Saturday, December 25, 2010

Adrian McKinty, FIFTY GRAND: Dark, Lush, Bittersweet

Here's a book that came out at the start of 2010, and I've missed it until this week -- and as a result, I kept dodging out of the kitchen to read a few more chapters. Thank goodness, turkey pretty much cooks itself, and the apple cake was done a few weeks ago and set aside in the freezer ... but I did sort of overcook the broccoli. (Sorry, family members!)

It was worth it. FIFTY GRAND by Adrian McKinty, his second crime novel, touches lots of areas that I enjoy: sorting out a father's apparent betrayal of his now grown daughter and son, crossing borders and wrestling with culture clashes, the role of a woman detective in a male-dominated culture.

And it's that woman detective, Detective Mercado, who enthralls in this book. Sneaking across the border from Mexico into the United States with a group of desperate immigrants, she's already at risk, and threatened with rape within hours. A respected detective in Fidel Castro's Cuba -- which is at the transition point as Fidel's brother waits in in the wings -- Mercado needs to know the truth about her father's disappearance and recently reported death. But whether she's a woman in Cuba, an "illegal" in Colorado, or a cop isolated from any team around her, the odds are stacked against her.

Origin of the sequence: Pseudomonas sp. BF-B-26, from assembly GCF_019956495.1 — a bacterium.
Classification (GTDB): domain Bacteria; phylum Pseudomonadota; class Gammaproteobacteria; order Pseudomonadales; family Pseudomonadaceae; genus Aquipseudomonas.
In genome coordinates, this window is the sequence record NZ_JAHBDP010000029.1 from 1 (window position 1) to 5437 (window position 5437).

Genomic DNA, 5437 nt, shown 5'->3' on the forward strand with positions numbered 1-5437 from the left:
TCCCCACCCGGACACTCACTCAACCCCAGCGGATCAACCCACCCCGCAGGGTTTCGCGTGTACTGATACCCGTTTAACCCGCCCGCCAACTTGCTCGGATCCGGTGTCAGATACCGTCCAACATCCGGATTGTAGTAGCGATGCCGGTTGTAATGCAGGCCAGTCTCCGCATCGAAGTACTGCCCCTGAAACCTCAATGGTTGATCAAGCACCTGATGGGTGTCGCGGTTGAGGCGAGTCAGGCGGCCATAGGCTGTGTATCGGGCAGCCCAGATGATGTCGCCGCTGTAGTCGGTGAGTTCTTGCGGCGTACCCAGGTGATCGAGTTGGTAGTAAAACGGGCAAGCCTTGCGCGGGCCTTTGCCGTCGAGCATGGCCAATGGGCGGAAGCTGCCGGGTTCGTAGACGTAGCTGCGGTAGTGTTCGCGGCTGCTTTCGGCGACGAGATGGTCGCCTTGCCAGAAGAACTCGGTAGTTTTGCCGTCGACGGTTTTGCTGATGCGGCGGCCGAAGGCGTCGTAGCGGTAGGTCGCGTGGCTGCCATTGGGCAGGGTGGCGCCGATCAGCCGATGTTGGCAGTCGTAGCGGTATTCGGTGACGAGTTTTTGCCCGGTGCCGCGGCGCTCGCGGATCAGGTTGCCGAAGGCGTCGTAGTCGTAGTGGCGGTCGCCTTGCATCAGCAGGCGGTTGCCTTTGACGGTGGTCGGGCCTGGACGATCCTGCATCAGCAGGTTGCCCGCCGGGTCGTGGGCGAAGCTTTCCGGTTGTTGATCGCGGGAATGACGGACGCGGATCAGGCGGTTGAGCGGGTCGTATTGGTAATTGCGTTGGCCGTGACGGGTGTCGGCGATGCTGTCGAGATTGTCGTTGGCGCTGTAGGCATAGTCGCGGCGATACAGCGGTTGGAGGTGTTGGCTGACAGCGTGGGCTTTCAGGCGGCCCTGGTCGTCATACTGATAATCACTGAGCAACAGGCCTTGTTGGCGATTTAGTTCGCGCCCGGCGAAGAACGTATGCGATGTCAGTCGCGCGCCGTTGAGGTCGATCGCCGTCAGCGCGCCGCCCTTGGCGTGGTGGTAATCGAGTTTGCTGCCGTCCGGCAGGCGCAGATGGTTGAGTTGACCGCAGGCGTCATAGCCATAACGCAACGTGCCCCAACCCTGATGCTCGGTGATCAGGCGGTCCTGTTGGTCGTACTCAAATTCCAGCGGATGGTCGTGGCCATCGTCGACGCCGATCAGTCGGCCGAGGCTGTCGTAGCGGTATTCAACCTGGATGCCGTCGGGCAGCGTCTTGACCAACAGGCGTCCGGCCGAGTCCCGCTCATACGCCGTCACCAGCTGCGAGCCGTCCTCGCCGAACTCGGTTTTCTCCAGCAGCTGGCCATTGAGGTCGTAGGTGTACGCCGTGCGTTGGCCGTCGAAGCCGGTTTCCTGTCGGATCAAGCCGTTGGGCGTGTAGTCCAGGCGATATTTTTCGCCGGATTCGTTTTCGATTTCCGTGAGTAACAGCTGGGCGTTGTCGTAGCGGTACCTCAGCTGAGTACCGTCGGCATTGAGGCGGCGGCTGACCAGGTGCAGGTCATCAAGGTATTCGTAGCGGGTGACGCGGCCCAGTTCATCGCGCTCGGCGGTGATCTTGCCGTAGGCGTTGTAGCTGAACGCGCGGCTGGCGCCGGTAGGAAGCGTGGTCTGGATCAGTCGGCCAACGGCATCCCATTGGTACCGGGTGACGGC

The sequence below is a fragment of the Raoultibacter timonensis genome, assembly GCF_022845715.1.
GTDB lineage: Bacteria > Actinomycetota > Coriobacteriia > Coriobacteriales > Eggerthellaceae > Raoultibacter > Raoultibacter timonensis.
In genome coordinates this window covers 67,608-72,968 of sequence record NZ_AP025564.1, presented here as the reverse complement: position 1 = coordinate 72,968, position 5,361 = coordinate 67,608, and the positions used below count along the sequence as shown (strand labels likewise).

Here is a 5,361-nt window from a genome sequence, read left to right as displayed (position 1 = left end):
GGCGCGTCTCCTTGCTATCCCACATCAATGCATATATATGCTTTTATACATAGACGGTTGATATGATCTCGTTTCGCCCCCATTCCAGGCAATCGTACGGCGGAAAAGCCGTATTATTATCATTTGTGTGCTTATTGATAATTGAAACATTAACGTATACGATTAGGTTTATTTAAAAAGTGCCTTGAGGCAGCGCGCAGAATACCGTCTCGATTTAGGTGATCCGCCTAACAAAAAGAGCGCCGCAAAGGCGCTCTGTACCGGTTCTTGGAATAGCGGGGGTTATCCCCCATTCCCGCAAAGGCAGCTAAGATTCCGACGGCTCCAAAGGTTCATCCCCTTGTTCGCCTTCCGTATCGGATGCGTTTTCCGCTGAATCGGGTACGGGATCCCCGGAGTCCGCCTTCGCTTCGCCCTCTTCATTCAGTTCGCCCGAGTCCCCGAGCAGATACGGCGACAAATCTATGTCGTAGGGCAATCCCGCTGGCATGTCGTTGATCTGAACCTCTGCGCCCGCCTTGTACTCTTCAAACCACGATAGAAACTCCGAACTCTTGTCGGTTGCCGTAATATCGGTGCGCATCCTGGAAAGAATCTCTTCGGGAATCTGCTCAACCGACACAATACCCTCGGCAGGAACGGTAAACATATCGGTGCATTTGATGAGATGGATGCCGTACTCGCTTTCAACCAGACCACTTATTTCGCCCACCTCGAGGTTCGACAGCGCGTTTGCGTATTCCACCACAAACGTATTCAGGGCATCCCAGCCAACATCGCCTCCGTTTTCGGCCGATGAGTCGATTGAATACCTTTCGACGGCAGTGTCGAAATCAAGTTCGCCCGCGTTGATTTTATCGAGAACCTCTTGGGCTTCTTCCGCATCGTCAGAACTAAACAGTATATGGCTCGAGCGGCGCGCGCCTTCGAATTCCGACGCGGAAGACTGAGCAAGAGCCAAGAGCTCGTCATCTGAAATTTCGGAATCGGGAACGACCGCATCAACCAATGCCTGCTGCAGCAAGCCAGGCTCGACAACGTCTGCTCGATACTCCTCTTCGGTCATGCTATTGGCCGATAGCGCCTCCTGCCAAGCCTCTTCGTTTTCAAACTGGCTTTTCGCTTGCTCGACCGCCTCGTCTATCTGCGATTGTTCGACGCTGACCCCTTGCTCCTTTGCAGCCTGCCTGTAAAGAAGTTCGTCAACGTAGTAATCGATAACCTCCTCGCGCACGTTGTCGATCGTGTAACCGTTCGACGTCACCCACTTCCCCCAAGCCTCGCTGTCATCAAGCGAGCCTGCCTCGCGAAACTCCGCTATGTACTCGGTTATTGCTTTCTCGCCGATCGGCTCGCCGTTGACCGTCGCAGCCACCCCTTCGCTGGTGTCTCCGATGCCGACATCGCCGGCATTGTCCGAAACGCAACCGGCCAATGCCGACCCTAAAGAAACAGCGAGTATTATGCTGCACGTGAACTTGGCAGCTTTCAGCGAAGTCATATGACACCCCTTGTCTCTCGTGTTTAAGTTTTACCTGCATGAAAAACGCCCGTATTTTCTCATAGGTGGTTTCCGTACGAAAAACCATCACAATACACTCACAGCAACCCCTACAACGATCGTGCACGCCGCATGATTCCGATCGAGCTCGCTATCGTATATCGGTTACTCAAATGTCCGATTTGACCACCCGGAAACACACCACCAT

Her youth, her loneliness, her gut-level responses to the men who surround her, all are compelling, vivid, poignant, sometimes funny, often heartbreaking, and emphatically real. Here's a taste of her voice: "I'll lean into the confusion. The gray area. The dark. Embrace it. Sleep can wait and prayer can wait and into the comfort of the profane world I'll go."

McKinty's background is about as global as it gets: An Irish novelist born in Belfast and educated at Oxford, he lived in the US in Harlem (New York) and Denver, Colorado, where he taught high school English. Now he lives with his wife and children in Melbourne, Australia. How he mixed Cuban, Mexican, and female experiences in to all that is beyond me -- but the details of FIFTY GRAND ring true, and I'd read another of his crime books (this is his sixth novel but only his second crime one, after Dead I Well May Be) in a heartbeat.

By the way, his blog, called "The Psychopathology of Everyday Life," is well worth a visit.

1 comment:

Paul D. Brazill said...

The opening is so great it's nice that it lives up to it.